After the defendant testified, the officer was recalled to the stand. Officer Thibodeaux at that point departed from his prior testimony and stated that the only thing he had told the defendant was that his employer (J. Ray McDermott) was not going to press charges.

In State v. Jackson, 381 So.2d 485, 487 (La. 1980), this court enunciated the principles under which the admissibility of a confession must be judged. We noted first that as a matter of federal constitutional law, a confession obtained by "`any direct or implied promises, however slight, [or] by the exertion of any improper influence'" must be considered involuntary and inadmissible. Bram v. United States, 168 U.S. 532, 542-543, 18 S.Ct. 183, 42 L.Ed. 568 (1897). We noted that the rationale for that rule is that even the slightest inducements held out by a person in authority, such as a police officer or a prosecutor, may render a confession involuntary. We further noted that immunity from prosecution is a particularly powerful inducement, and has been said to be, in Louisiana, always "sufficient to deem a confession made in reliance thereon involuntary." 14 La.L. Rev. 642, 662 (1954).

As to the Louisiana law concerning the admission of confessions, we stated in State v. Jackson, supra:

"In Louisiana the statutorily mandated test for voluntariness is not whether a confession was induced by improper external forces but whether the confession was free and voluntary and `not made under the influence of fear, duress, intimidation, menaces, threats, inducements or promises.' R.S. 15:451. The state has the burden of affirmatively proving that a confession was not made under the influence of fear, duress, intimidation, menaces, threats, inducements or promises and must prove beyond a reasonable doubt that a confession was free and voluntary. R.S. 15:451, C.Cr.P. Art. 703(C), State v. Coleman, 369 So.2d 1286 (La. 1979); State v. Volk, 369 So.2d 128 (La. 1979); State v. Weinberg, 364 So.2d 964 (La. 1978)."

Conclusions of a trial court on the credibility and weight of testimony relating to the voluntariness of a confession are given great weight and will not be overturned unless they are not supported by the evidence. State v. Jackson, supra; State v. Manning, 380 So.2d 46 (La. 1980); State v. Gaines, 354 So.2d 548 (La. 1978). Here, the trial court's determination that Agent's statement was inadmissible was supported by the evidence.

The essence of the officer's testimony was that the defendant was only told that the district attorney would be consulted as to the possibility that the defendant would be a state's witness, and that he was told that after the statement had been made. The defendant, on the other hand, testified that before giving the statement he was promised that he would not be prosecuted, that he was not a suspect and would be used as a witness (and impliedly be given immunity). There is no dispute that at some point statements were made to the defendant, either that he might be given immunity and used as a witness, or that the district attorney would be consulted to determine if the defendant would be used as a state's witness (a term connoting immunity).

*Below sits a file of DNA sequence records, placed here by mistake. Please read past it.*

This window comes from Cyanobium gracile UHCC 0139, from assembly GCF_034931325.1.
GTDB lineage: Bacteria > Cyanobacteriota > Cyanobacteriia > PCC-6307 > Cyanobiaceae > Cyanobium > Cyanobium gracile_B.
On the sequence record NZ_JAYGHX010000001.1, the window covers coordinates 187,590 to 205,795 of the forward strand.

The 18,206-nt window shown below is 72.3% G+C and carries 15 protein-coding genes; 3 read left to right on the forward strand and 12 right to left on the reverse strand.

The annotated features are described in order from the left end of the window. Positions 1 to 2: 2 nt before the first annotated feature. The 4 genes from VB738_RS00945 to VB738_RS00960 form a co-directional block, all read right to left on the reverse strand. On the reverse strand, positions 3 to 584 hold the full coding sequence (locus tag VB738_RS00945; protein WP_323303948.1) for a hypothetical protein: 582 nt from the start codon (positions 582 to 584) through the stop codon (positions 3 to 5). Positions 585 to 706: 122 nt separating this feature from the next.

After reviewing the record, we conclude that the trial court did not err in holding that the statements had been made under the influence of promises that the defendant would not be prosecuted. The testimony of the officer underwent significant changes during the course of the hearing, casting reasonable doubt upon the accuracy of his testimony. The defendant consistently testified that he had been led to believe, prior to giving the statement, that he would not be prosecuted and that he would instead be used as a witness for the state. Under the circumstances, the trial court did not err in concluding that the statement was obtained by "direct or implied promises, however slight" or under the influence of "inducements or promises," and that the state failed to prove beyond a reasonable doubt that the confession was free and voluntary.

For the reasons assigned, the trial court's granting of the motion to suppress filed by defendants Morvant and Campos is reversed, and the motion is denied. The granting of defendant Agent's motion to suppress his statement is affirmed. The case is remanded to the trial court for further proceedings.

Summaries of

State v. Morvant

Supreme Court of Louisiana
Jun 23, 1980
384 So. 2d 765 (La. 1980)
Case details for

State v. Morvant

Case Details


Court:Supreme Court of Louisiana

Date published: Jun 23, 1980


384 So. 2d 765 (La. 1980)